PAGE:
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I Have to Ask: Finding the Right Candidate

Posted on July 31, 2019


Dublin

In this series, a guest columnist responds to a question from ELGL co-founder Kent Wyatt. This week, Michelle Crandall, Assistant City Manager, City of Dublin, Ohio, writes about the job recruitment process.


So what is the magic recipe for hiring the right candidates?  While my success rate isn’t 100%, I’ve learned a few key ingredients that have served me well in recruiting and hiring the right people.  Here is a brief synopsis:

Recruitment and Screening.  Before the arduous undertaking of the interviews is the hard work of recruitment and screening.

Recruitment – This one is all about reach and marketing.  

  • Do your homework and work closely with HR to ensure the position is advertised in the right places.  If a job posting doesn’t have much exposure or is posted in the wrong sites, you may miss out on candidates that would have been stellar.  Job ad placement is also key to ensuring a diverse candidate pool. Think about conventional and innovative ways to reach different groups you want to have represented as applicants.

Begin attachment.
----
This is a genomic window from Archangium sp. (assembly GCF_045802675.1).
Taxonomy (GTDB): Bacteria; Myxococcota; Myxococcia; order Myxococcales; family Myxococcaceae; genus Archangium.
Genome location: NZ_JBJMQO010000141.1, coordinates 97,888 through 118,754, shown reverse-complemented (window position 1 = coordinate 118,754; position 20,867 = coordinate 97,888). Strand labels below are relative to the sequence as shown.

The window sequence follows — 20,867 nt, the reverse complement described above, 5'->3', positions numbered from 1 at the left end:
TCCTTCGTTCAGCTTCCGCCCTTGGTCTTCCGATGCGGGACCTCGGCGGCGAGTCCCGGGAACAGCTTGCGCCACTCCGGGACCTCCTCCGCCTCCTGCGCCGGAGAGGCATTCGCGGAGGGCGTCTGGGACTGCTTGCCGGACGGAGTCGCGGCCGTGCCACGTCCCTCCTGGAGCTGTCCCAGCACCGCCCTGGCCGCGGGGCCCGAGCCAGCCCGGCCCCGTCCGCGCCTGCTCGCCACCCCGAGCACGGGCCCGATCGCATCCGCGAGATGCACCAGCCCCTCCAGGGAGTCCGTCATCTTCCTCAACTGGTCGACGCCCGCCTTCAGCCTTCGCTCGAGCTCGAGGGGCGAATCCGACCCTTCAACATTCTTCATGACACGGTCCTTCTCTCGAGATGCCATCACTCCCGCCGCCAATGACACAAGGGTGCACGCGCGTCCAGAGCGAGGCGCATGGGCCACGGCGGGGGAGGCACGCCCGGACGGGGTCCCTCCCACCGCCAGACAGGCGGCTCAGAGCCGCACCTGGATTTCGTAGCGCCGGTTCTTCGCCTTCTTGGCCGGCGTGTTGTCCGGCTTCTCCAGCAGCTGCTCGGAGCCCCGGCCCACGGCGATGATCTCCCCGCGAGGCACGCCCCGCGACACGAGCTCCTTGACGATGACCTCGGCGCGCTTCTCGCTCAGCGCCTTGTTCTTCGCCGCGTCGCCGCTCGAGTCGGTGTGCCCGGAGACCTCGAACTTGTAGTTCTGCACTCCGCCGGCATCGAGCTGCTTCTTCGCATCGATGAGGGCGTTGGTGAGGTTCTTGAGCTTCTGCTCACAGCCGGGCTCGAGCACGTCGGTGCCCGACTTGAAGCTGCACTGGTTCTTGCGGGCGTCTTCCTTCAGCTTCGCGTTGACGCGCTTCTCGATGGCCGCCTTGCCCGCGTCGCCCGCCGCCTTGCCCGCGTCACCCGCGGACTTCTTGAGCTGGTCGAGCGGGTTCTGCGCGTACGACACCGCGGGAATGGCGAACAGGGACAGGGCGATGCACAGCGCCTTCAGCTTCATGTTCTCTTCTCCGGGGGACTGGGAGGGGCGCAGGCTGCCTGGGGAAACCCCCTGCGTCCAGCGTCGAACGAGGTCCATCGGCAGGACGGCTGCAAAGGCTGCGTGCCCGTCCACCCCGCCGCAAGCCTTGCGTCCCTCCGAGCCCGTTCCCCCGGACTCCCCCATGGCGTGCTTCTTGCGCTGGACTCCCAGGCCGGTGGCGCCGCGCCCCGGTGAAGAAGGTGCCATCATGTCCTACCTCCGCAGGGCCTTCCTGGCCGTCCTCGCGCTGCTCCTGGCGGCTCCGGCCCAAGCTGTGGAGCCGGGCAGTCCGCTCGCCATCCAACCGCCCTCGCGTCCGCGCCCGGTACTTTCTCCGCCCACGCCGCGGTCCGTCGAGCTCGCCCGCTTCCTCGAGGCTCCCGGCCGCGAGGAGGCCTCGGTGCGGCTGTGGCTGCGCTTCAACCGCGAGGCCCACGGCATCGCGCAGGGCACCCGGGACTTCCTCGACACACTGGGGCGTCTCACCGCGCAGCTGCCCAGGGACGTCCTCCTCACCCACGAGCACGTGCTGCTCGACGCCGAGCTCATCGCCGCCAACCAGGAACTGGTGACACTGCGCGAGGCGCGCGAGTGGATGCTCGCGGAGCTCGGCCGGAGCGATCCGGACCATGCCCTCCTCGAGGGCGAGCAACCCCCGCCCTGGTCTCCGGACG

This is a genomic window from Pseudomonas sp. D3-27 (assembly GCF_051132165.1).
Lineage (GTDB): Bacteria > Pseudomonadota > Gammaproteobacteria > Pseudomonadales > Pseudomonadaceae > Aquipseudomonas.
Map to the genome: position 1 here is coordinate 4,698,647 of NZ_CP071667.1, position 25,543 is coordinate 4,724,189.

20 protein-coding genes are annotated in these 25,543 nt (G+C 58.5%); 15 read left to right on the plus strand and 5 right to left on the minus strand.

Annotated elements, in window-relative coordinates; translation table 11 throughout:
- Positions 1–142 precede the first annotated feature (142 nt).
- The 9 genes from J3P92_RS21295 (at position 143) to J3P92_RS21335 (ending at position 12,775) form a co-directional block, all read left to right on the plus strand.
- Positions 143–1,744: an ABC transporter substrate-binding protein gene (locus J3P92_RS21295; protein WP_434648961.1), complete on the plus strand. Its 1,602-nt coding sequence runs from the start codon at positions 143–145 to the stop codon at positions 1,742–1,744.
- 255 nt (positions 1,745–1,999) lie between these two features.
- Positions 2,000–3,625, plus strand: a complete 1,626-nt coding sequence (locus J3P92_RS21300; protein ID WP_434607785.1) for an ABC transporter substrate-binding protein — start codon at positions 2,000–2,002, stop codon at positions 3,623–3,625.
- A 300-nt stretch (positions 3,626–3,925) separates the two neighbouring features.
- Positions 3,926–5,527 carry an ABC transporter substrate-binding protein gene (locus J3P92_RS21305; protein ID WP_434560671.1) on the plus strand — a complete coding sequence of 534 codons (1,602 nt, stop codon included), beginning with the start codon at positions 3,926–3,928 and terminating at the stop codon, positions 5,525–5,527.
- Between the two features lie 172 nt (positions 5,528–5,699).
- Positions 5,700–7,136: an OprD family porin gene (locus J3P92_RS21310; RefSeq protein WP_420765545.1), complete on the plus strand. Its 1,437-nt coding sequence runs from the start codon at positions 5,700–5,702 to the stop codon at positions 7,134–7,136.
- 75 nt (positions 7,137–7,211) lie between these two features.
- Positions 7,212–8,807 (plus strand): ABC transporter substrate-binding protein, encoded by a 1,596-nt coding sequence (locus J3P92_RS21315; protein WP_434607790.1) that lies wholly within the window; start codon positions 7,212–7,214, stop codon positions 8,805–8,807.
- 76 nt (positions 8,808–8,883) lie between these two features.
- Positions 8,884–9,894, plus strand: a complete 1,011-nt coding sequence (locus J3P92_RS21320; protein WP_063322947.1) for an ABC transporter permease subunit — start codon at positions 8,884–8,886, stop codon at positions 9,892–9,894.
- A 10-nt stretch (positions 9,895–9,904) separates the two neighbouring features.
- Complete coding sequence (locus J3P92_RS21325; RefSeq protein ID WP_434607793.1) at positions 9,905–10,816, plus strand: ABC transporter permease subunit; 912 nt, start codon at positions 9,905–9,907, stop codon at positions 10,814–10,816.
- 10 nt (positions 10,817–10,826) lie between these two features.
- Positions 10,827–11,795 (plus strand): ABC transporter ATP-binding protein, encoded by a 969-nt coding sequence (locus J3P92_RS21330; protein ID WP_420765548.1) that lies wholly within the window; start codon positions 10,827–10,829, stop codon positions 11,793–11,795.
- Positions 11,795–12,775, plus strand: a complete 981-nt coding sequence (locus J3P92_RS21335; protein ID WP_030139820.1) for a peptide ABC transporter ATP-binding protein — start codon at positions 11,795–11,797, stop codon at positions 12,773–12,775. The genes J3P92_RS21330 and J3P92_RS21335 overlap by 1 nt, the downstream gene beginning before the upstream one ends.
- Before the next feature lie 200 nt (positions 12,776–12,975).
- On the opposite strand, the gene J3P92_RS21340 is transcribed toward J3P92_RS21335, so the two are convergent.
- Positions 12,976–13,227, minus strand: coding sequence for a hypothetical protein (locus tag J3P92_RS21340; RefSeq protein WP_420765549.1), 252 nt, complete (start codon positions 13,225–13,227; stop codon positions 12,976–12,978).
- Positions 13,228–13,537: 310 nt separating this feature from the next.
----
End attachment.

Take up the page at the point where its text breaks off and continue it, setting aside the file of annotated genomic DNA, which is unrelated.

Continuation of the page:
• Speaking of the job posting, it should be accurate as to what the position entails but also interesting.  Recently I’ve seen some creative and fun recruitment ads and videos that clearly convey the job requirements but also give an inside look at the culture of the organization. 
  • Steal people.  If you know of someone that is awesome and you want them to be on your team, go get them!  All is fair in love and local government hiring. 
  • Look internally.  The best person for the job is often right in front of you. 

Screening – Mix it up and put in the time to get it right!

  • This is another chance to achieve a diversity in the interview pool and find the best candidates.  Again work with HR to ensure you see a large number of the resumes. Many of the HR software systems now allow you to filter out those that don’t meet the “minimum” requirements.  Be open to candidates that on paper do not appear as though they meet the minimum requirements but otherwise seem to be a good fit for the position. For example if you are looking for a court clerk but the key skills you need are attention to detail and customer service, do you need someone that has previously been a court clerk for 5 years (or at all) or someone that has been in roles that would require those key skills.  I have long believed that you hire for behavior and values. You can teach the skills. That doesn’t apply in all jobs, but many.  
  • Place more resumes in the “A” stack than you were originally planning to interview.  Interviewing is time consuming, but seeing more candidates in a first round of selection could result in someone telling a more complete story in person than was captured on paper.  If the standard is five candidates in first round, push for 7-10. It’s a couple days of your life your will never have back but a good investment knowing that the person you ultimately pick is one you will have to spend months and years working beside.